Bulletproof vest intended to protect fallen officer in Las Vegas considered standard among law enforcement

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LAS VEGAS (KLAS) — The bullet that killed a Las Vegas Metropolitan Police (LVMPD) officer last week passed through the body armor meant to protect him, investigators said.

Officials questioned that any vest would have saved him, but hundreds of officers in the valley wear the vest every day.

LVMPD Deputy Sheriff Andrew Walsh confirmed at a press conference on Monday that Truong Thai, 49, was wearing body armor in left parts of his body that were vulnerable to gunfire. The bullet that killed him entered his body through the side of his abdomen, which the vest did not protect.

The vest is similar to those worn by other officers nationwide, according to Steve Grammas, president of the Las Vegas Police Protection Association, the union that represents thousands of active and retired LVMPD officers.

“I don’t know too many vests that will stop a 726 round or a .223 round,” Grammas said. “It’s very difficult to cover you completely.”

Bulletproof vests are classified according to their degree of protection against gunfire. The standard protection for a vest is considered Level IIIA, Grammas says, which is “tested to stop .357 SIG and .44 Magnum ammunition fired from a longer barrel,” according to the Justice Department. But, the same vest is not effective against rifle ammo.

That’s the kind of ammunition fired from Tyson Hampton’s gun, 24, Clark County District Attorney Steve Wolfson said at the suspect’s court appearance Tuesday morning. He describes the AK-pistol hybrid being used as a weapon meant to “kill a lot of people”.

“I don’t think, with what we saw, a different vest would have played a role. I really don’t know,” Grammas said. “An officer can’t go out in full tactical gear like a SWAT guy.”

So why don’t officers wear vests with more protection? According to the union president, the extra protection under the armpit and the side of the torso “would probably be the most uncomfortable thing you could (wear), without (being able to) give up”. He said it would also be inefficient for day-to-day operations.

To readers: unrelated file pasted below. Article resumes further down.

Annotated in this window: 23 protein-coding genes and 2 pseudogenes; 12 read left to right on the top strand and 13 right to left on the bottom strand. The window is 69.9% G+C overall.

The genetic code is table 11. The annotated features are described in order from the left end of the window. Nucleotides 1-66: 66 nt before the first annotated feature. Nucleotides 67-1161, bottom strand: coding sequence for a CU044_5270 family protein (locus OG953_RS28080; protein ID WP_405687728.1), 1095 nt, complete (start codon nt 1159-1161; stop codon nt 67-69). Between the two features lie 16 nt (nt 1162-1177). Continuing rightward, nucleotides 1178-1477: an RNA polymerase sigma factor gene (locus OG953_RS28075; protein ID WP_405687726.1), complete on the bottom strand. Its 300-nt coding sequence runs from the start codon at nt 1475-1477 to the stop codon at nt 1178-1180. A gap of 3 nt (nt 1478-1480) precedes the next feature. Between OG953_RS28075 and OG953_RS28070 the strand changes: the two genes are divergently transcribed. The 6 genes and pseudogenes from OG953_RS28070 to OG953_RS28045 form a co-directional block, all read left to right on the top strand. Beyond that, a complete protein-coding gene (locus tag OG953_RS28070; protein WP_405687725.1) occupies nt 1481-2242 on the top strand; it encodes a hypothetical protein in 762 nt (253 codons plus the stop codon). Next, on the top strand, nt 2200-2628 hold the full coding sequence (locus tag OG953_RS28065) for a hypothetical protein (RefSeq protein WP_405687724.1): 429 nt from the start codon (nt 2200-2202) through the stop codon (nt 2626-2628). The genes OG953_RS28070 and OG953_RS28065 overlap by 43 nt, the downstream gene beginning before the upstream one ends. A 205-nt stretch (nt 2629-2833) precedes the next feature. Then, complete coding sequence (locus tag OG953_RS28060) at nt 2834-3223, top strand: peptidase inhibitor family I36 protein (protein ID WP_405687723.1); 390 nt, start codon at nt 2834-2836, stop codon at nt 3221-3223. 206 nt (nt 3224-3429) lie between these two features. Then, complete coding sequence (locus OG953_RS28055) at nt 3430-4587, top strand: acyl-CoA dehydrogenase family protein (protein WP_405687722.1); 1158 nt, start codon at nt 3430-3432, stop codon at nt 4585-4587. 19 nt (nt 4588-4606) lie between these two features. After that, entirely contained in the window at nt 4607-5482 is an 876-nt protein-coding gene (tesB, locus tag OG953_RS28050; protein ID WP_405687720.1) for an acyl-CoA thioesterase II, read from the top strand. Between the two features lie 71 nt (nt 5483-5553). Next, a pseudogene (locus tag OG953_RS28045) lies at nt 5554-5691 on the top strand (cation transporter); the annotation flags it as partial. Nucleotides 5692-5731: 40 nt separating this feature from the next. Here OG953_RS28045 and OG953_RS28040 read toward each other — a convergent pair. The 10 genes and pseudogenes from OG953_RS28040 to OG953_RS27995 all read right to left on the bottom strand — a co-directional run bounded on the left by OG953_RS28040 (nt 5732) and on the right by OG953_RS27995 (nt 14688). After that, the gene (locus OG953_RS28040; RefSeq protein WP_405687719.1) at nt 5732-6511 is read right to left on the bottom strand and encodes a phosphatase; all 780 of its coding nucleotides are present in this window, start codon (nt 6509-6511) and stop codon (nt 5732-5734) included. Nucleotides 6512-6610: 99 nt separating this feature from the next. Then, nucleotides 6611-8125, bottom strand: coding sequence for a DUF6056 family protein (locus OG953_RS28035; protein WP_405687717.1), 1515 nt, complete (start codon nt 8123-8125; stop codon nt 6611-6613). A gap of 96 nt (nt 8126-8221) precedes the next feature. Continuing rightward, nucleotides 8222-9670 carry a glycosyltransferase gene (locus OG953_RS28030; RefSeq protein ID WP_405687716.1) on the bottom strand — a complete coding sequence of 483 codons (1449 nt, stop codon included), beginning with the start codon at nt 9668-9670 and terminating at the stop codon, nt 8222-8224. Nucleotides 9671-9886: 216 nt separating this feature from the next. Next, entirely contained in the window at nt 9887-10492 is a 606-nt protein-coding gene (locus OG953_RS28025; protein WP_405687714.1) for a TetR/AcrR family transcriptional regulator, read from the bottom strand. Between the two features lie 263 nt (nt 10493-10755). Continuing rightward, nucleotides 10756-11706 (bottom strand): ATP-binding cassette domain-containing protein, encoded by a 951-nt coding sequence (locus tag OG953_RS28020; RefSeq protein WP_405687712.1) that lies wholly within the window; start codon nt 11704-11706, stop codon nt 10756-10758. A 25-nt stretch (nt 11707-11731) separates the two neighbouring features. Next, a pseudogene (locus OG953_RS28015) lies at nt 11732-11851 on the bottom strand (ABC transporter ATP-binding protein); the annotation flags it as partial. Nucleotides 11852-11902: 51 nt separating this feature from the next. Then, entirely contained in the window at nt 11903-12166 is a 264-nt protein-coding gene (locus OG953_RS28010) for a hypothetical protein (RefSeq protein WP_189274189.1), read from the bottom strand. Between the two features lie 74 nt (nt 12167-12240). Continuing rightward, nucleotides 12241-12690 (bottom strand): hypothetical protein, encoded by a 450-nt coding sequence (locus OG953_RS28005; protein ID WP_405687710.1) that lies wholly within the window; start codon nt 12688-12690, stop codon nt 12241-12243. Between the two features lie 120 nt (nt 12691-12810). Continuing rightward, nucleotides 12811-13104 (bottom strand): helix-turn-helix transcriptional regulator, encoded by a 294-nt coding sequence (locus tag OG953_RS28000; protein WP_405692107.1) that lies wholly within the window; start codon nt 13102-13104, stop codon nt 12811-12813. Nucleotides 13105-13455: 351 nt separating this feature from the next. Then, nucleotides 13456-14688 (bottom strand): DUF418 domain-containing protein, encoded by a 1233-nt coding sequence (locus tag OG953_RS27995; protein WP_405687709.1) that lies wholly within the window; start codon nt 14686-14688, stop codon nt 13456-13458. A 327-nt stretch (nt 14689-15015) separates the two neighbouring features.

Additionally, he said the type of weapon used in the shooting is not commonly seen on the streets. The possibility of encountering one is ever present, he acknowledged, leaving everyday officers at risk of the same fate as Thai.

“Is it possible that the agents who wear themselves out on the street aren’t enough to protect them?” 8 News Now asked, to which Grammas replied, “absolutely.”

He added that LVMPD officers are responsible for purchasing their own body armor because officers hired before 2014 are not required to wear a vest by the department. Officers receive an annual clothing allowance that covers the costs of uniforms, vests and tools each year, though Grammas said the most protective vests on the market can top that amount by costing upwards of $1,500.

8 News Now has also connected with other law enforcement agencies over their vest policy. The North Las Vegas Police Department said it provides officers with a vest, but requires them to upgrade it if officers wish. The Nevada State Police said it purchases and updates its officers’ vests every five years. National body armor policies vary by agency

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